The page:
Google has found itself in the hot seat following the revelation that it captured vast quantities of private traffic from unencrypted routers during its Street View photography runs.

Following concerns raised by German authorities over the privacy implications of the data gathered by Google's Street View cars, the company wrote a blog post at the end of last month which aimed to reassure people that the information gathered was publicly available and of no threat - making specific reference to the fact that although WiFi network information including location, SSID, and MAC address is gathered "Google does not collect or store payload [network traffic] data."

Sadly, it turns out that this statement is false. In an updated post made last Friday, the company admits that " it’s now clear that we have been mistakenly collecting samples of payload data from open (i.e. non-password-protected) WiFi networks" in direct contravention of its previously stated privacy claims.

The company claims that the traffic capture capabilities of the Street View cars came about as a result of code added to a project back in 2006 by an over-zealous engineer which was then adapted and modified to capture SSID and MAC details - but crucially never had the code to capture payload data removed.

Although Google promises to delete all the gathered payload data as soon as possible - but not before asking a third party to fully investigate the incident - and has since removed the Street View cars from service in order to purge the relevant code, the admission is likely to damage already thorny relations with EU officials who are increasingly concerned about Google's apparent fast-and-loose approach to privacy.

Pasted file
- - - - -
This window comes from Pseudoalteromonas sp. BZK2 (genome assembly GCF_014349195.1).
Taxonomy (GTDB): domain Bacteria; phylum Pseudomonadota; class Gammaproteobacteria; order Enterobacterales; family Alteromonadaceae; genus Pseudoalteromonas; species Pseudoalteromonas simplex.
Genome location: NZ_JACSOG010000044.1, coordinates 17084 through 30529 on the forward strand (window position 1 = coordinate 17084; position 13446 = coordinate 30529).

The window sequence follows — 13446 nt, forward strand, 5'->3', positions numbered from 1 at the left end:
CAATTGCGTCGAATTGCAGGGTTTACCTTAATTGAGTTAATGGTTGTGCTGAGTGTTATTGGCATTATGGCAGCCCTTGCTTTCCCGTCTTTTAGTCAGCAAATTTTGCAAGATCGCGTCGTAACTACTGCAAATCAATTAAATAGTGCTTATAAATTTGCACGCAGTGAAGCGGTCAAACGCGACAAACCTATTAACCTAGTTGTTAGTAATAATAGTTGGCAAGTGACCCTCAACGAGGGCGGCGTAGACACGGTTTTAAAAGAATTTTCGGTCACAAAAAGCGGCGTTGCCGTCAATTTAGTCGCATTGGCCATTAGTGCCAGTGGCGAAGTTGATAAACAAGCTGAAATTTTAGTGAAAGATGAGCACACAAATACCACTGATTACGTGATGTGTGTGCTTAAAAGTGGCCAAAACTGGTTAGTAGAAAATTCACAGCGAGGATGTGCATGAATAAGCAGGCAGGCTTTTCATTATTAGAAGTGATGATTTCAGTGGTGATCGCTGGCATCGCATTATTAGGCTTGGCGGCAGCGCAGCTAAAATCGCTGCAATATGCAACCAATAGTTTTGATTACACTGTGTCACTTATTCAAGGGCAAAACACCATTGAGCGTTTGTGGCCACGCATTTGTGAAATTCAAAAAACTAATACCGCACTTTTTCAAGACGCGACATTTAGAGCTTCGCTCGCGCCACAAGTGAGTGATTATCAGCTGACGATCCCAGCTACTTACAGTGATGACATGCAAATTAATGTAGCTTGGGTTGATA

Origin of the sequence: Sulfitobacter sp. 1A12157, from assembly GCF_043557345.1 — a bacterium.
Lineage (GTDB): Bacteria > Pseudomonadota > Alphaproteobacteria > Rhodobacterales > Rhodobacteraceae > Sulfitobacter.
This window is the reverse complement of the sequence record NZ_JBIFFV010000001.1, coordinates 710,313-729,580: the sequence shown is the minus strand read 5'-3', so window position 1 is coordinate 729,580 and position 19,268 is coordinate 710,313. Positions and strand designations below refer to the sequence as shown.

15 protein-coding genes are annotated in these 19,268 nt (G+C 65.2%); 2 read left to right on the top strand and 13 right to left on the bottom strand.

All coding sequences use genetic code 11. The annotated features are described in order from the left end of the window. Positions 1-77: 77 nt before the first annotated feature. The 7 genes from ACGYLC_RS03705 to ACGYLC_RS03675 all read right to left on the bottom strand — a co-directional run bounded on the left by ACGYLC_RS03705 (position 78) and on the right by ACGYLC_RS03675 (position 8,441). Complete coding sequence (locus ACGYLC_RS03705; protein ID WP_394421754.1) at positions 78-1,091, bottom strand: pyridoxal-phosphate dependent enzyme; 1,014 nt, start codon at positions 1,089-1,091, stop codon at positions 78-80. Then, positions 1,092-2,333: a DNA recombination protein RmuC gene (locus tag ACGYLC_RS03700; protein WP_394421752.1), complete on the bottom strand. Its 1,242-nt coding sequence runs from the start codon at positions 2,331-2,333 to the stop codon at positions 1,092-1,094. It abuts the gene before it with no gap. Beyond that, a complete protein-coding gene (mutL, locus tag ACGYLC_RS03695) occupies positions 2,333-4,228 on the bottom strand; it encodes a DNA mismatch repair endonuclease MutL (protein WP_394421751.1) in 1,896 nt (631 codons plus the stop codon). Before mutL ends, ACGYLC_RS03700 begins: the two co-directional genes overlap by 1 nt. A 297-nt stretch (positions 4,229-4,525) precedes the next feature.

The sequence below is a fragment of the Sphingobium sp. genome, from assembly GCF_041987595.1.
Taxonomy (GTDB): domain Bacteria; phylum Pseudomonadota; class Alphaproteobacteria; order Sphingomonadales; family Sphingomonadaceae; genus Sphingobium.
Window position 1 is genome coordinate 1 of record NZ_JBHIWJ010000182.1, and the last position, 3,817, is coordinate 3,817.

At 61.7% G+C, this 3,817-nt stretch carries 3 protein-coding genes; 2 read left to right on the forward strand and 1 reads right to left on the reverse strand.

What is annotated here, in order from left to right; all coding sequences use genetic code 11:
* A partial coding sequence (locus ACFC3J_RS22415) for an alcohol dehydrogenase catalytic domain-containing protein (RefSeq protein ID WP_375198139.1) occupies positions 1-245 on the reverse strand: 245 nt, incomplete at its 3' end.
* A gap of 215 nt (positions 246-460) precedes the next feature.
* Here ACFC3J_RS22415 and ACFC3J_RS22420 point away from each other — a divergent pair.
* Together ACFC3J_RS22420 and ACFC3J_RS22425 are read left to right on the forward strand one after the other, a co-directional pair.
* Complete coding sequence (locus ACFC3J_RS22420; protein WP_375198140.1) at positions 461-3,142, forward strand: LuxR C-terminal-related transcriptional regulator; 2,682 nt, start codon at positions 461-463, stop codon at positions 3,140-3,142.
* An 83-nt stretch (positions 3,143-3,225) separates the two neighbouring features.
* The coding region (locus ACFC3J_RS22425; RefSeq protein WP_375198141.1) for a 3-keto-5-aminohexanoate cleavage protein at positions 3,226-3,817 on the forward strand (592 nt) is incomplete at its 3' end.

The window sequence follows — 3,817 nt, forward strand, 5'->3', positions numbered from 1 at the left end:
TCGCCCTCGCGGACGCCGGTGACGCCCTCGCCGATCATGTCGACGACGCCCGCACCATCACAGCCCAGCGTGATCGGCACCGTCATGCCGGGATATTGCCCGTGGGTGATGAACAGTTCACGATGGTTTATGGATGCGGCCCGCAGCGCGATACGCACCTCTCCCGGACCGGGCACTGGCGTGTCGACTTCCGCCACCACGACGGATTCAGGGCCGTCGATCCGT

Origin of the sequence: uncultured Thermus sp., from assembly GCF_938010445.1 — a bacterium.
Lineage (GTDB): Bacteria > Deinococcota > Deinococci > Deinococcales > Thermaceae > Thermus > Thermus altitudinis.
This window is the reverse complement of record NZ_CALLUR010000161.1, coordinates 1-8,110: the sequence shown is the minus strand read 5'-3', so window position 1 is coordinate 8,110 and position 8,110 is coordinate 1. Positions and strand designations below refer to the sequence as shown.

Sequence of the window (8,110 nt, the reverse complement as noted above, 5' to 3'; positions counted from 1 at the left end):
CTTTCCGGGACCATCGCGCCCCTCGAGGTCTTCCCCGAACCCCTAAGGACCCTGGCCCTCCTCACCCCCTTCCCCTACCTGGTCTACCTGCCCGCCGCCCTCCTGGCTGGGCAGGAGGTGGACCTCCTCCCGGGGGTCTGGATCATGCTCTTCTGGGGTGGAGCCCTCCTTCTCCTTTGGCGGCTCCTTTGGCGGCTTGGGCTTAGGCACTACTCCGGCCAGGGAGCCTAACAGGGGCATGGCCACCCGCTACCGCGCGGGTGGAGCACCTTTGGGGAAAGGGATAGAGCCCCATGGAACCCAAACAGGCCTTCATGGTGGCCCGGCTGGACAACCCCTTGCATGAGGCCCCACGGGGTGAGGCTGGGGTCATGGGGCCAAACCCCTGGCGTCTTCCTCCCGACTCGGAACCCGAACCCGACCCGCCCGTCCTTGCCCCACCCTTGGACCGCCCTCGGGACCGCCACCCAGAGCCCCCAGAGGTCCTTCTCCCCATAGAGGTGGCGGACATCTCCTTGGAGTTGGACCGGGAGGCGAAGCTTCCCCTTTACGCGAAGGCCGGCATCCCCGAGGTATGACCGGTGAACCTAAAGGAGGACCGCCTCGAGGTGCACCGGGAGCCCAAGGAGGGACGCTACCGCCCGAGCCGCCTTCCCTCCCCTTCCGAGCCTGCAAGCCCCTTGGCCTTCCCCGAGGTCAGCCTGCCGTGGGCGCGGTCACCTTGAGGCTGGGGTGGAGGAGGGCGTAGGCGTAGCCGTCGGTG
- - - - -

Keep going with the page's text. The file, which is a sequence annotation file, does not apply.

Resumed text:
There is good news on the horizon, however: as a mea culpa for its activities, Google has announced that it is to allow search users to employ an HTTPS encrypted connection - something Google Mail users have enjoyed for a while - which will keep their search traffic safe, even on an unencrypted WiFi network.

Do you believe Google's claims that the capturing of vast quantities of private WiFi traffic was accidental, or is the company merely making the admission now to save face later - and after exhausting the search for a commercial means of exploiting the data? Is Google drifting away from its original "don't be evil" roots? Share your thoughts over in the forums.

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